A bad day for rates – mostly because they look like they will keep going up in 2017. Elective sellers won’t budge until they get 1-2 years’ worth of proof that the market won’t support their price.
Mortgage rates skyrocketed (relatively) following today’s rate hike from the Fed. It wasn’t the rate hike itself, however, that markets find most troubling. In fact, the hike was almost universally expected. Rather, this was one of the 4 Fed meetings of 2016 that included updated economic projections (sometimes referred to as “the dots” due to the dot-plot chart the Fed uses to show where members see the Fed Funds rate in coming years).
Today’s dots showed that the Fed now sees an additional rate hike in 2016 compared to the last set of projections. Longer term rates like mortgages and 10yr Treasuries had already adjusted for today’s hike, but they had not yet adjusted for any change in the dots. With time running out for traders to take advantage of liquidity ahead of the holidays, the race was on to sell bonds as quickly as possible. When traders sell bonds, it pushes rates higher.
Nearly every lender raised rates this afternoon–some of them multiple times. At first that took the form of mere increases in upfront costs (i.e. the contract rate itself wasn’t moving higher), but subsequent reprices added up to an eighth of a point in rate for several lenders. From a range of 4.125-4.25%, top tier conventional 30yr fixed quotes moved up to a range of 4.25-4.375%–well into the highest levels in more than 2 years.
To recap: this isn’t happening because the Fed hiked. This is a reaction to the shift in rate hike expectations among Fed members. It means they’re having a Matrix-eque moment where they’re “starting to believe.” In this movie, the belief isn’t about Kung Fu and dodging bullets, but rather about the ability to continue gently raising rates.
From Dec. 15th:
Don’t believe anything you read about mortgage rates today… well, except this. In fact, you’re welcome to believe anything you read as long as it acknowledges the fact that rates have risen nearly a quarter of a point from last week, pushing them well into the highest levels in more than 2 years. The average top tier conventional 30yr fixed rate is quickly approaching 4.5%. Nearly every lender that was at 4.125% last week is now at 4.375%. Lenders who were at 4.25% last week are mostly up to 4.5%.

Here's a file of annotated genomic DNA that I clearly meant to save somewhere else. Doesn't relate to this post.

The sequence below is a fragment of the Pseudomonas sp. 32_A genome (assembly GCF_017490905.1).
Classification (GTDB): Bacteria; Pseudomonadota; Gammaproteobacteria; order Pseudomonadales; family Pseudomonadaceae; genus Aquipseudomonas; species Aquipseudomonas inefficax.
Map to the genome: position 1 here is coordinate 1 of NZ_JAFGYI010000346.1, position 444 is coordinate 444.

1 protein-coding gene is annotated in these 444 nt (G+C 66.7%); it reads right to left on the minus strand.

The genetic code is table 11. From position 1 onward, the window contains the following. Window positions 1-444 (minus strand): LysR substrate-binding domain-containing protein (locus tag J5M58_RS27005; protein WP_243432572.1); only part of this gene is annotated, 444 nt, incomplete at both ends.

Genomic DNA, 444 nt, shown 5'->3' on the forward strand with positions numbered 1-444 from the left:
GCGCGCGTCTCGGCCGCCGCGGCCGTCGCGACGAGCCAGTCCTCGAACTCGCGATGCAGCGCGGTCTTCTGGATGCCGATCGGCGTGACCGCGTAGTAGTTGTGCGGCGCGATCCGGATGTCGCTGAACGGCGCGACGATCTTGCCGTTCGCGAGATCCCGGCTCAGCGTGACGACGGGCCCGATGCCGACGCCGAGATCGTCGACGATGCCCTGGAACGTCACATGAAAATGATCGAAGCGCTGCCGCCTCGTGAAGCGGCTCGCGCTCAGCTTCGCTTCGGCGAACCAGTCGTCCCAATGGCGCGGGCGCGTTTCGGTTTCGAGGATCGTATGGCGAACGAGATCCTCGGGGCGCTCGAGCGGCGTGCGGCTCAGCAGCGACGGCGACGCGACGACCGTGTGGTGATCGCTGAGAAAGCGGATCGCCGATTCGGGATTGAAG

The overall spike in rates since the election is now on par with the 2013 taper tantrum. You’ll hear time and again “don’t worry… rates are historically low…” and my personal favorite “for every .125% in rate, the payment only rises $7 per $100k borrowed.” All of that is true, except perhaps for the “don’t worry” part. Some borrowers may need to worry about no longer qualifying due to debt-to-income guidelines.
Rates haven’t risen a mere .125%, after all. That’s just today’s increase. Added to recent losses, the damage is between .75 and 1.0% now. Let’s take a more average loan amount of $250k and see what happens when the rate goes up 0.75. The increase is over a hundred dollars a month.
Many of the people interviewed by financial journalists have a hard time relating to most of the people that will end up being exposed to their opinions. $100/month may not sound like the end of the world to the CEO of some financial firm, but it is more than enough to tip the scales for prospective homebuyers. They’ll have to adjust their price range at least $20k to get back to the same payment. If that’s not an option for the area, then they’re no longer a prospective homebuyer, or they’ll be forced to move out of the area. This dynamic is not congruent with “not worrying.”
Oh, and you’ll also need to worry if rates will continue to move higher. That’s possible, although for technical reasons, the higher rates go, the more challenging it will be to continue higher. It’s also possible that markets are riding on a cloud of optimistic euphoria and that the cloud will dissipate as the new year begins. It’s possible this rise in rates is a necessary ingredient in longer term trends. In other words, rates have to rise so they can fall again. Last but not least, it’s possible I don’t know everything and rates will go much higher than they are currently, but if that happens, it will increasingly have consequences for the economy.
Loan Originator Perspective
Trend is not our friend. In this market, you have to lock as soon as possible. Even if we get a small rally, lenders will be hesitate to pass along improvements. Way too much volatility.